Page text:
Florida Residents Vote Early
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JIM LEHRER: Early voting: Florida, the center of the electoral storm four years ago, is one of 26 states that now allow voters to vote early without having to give any special reasons. Sen. Kerry campaigned in Florida today. President Bush will be there tomorrow. We get an update from Ray Suarez. He’s in Jacksonville tonight.
And good evening, sir.
RAY SUAREZ: Hi, Jim. Jim
JIM LEHRER: Ray, an overview. How did things go in general today?
RAY SUAREZ: When they opened the door at 8:00 A.M. At the supervisor of election office in Duval County, which includes Jacksonville, Florida, there was already a long line waiting at the doors and heading down the sidewalk waiting to get in there and vote when the polling places opened. They had two kinds of voting open this morning.
You could vote with the new touch screen machines that are being used in Florida or use a paper ballot that has filled in ovals that get scanned if you took standardized tests in school during the ’60s and ’70s, this will be familiar to you; fill in the little boxes for the candidates you choose, this will be familiar for you.
It seemed to be going smoothly and both the Republicans and the Democrats have original needs heavily around early voting here.
JIM LEHRER: The voting is the same kind, mechanically it’s the same that will be in effect on Election Day? You go to your local polling place or are there central places? Are there fewer places in each county to go?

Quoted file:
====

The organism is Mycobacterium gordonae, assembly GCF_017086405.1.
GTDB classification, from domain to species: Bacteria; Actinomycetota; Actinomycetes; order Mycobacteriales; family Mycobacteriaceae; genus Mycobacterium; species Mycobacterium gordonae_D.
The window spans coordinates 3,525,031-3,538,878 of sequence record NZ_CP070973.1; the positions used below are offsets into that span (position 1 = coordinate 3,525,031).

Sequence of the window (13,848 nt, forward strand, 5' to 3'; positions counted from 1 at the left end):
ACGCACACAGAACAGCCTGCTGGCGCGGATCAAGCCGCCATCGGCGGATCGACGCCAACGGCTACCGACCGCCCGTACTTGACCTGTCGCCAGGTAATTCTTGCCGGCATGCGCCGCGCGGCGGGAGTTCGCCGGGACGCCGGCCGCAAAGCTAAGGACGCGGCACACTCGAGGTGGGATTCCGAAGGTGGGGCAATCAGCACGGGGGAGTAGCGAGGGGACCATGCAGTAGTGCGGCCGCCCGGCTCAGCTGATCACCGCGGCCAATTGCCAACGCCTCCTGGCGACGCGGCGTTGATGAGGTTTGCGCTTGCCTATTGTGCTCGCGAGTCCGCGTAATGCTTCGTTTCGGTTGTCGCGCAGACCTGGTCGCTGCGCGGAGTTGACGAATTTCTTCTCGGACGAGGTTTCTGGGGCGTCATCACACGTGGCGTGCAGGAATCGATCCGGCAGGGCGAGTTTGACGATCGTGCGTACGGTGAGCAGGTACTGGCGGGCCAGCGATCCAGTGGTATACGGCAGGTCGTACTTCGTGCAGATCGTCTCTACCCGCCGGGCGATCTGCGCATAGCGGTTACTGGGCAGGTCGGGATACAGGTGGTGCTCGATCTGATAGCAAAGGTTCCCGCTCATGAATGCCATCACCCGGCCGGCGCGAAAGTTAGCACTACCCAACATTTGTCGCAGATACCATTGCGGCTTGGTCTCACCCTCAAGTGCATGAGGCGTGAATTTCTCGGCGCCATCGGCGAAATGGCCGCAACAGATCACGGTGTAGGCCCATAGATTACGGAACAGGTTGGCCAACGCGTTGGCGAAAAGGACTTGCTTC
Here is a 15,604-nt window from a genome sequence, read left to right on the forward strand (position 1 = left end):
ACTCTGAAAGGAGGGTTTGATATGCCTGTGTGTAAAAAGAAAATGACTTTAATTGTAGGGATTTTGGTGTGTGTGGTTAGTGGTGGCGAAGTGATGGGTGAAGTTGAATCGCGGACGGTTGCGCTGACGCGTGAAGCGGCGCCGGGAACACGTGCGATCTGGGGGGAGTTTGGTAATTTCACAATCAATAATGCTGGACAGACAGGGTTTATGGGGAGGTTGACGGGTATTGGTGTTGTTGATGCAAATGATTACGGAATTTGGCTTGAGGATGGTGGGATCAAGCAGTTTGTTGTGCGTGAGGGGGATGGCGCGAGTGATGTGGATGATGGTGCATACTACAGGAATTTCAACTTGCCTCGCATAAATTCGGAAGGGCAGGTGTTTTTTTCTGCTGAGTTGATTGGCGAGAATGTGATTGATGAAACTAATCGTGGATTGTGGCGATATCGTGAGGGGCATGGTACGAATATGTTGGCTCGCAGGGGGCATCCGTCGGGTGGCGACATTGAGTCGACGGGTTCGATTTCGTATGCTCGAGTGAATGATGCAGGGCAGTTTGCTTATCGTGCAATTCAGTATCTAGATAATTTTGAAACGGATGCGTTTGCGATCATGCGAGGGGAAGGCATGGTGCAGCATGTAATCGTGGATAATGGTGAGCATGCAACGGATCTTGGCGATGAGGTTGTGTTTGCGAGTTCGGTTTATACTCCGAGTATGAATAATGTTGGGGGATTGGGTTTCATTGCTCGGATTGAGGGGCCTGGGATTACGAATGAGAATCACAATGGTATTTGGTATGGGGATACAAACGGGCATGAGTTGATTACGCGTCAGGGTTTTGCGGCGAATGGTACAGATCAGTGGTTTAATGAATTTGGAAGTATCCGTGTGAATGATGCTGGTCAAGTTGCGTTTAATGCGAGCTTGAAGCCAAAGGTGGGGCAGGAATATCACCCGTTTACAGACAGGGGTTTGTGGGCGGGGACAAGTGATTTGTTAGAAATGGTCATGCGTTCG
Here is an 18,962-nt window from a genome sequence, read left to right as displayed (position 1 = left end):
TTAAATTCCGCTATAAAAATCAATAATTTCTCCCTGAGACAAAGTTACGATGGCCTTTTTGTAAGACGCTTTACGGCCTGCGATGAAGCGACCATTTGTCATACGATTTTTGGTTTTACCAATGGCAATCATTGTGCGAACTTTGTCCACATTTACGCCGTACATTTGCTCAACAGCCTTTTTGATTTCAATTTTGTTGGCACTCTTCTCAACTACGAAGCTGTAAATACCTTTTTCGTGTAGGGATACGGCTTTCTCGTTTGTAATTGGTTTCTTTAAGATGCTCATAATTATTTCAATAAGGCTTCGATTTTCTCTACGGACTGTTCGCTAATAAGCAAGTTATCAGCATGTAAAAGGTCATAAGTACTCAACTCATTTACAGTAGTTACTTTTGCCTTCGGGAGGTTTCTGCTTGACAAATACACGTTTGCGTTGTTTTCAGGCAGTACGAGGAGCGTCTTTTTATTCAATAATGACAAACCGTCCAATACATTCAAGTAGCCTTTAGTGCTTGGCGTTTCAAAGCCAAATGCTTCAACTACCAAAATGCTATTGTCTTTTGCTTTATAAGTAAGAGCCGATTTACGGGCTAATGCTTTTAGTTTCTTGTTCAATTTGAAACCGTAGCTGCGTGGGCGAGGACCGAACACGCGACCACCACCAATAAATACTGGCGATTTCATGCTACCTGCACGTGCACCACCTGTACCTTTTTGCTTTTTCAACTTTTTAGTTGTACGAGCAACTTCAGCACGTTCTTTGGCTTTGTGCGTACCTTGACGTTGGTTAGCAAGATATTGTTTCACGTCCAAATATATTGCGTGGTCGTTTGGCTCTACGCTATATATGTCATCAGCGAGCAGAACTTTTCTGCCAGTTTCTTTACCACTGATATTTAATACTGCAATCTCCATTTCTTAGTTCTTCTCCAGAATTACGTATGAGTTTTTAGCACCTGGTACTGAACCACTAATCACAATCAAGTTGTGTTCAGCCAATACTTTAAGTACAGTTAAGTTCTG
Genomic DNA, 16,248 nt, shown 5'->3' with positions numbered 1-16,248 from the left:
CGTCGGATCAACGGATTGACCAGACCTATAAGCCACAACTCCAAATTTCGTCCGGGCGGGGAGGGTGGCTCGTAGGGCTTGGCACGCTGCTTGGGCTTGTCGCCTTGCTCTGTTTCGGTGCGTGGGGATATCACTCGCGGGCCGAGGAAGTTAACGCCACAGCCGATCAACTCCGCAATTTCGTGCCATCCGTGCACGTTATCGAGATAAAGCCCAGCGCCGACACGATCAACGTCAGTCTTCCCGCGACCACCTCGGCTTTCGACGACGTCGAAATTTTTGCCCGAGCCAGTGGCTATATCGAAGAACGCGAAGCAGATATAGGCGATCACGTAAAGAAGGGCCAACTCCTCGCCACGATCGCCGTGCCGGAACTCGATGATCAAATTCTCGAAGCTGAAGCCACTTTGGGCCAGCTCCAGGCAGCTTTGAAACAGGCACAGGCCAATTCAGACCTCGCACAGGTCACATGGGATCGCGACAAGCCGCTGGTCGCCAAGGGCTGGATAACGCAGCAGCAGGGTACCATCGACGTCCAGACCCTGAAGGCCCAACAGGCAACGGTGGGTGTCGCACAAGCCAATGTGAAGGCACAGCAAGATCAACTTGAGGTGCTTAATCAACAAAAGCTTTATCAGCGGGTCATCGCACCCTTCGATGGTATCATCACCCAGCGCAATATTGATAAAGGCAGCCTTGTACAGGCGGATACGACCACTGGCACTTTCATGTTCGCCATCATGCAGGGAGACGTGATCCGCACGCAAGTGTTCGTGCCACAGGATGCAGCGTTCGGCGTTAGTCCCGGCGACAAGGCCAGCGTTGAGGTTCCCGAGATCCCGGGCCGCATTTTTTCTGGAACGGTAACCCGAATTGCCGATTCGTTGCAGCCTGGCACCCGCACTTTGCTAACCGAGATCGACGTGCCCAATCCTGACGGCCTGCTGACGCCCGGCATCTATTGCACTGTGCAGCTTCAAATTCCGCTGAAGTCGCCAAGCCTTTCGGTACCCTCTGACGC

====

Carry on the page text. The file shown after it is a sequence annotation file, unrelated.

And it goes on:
RAY SUAREZ: Many, many fewer places. Each county of Florida’s 67 counties has a few designated early voting sites. Here in the county that includes Jacksonville, Duval County, it’s one of the largest counties in the state of Florida and controversially only opened one early voting site today.
JIM LEHRER: Now, unlike absentee voting, you can just show up, if you’re a registered voter, you can show up, right? You don’t have to have an affidavit or have to have any excuse or reason for voting early, is that right?
RAY SUAREZ: Exactly. This was introduced, according to supervisors of election, for the convenience of the voter, and it smoothes out the demand for places in the polling places. In effect, Election Day is 15 days in the state of Florida. It’s election season rather than just one day.
JIM LEHRER: What’s the point of this, Ray? Why did they do this?
RAY SUAREZ: Well, one thing is that there are hundreds of thousands of more registered voters in the state of Florida and in counties like Miami Dade, there are fewer polling places, so this will shorten the lines, lighten the crush that’s expected to show up at the polling places in Florida on Election Day.
It gladdens the hearts of both Republicans and Democrats who have organized very heavily around this, so they haven’t opposed what the election authorities have introduced. They’re using it as what they call “banking the vote.” They put their first emphasis on absentee voting to get out their most loyal voters and get those votes in the pipeline.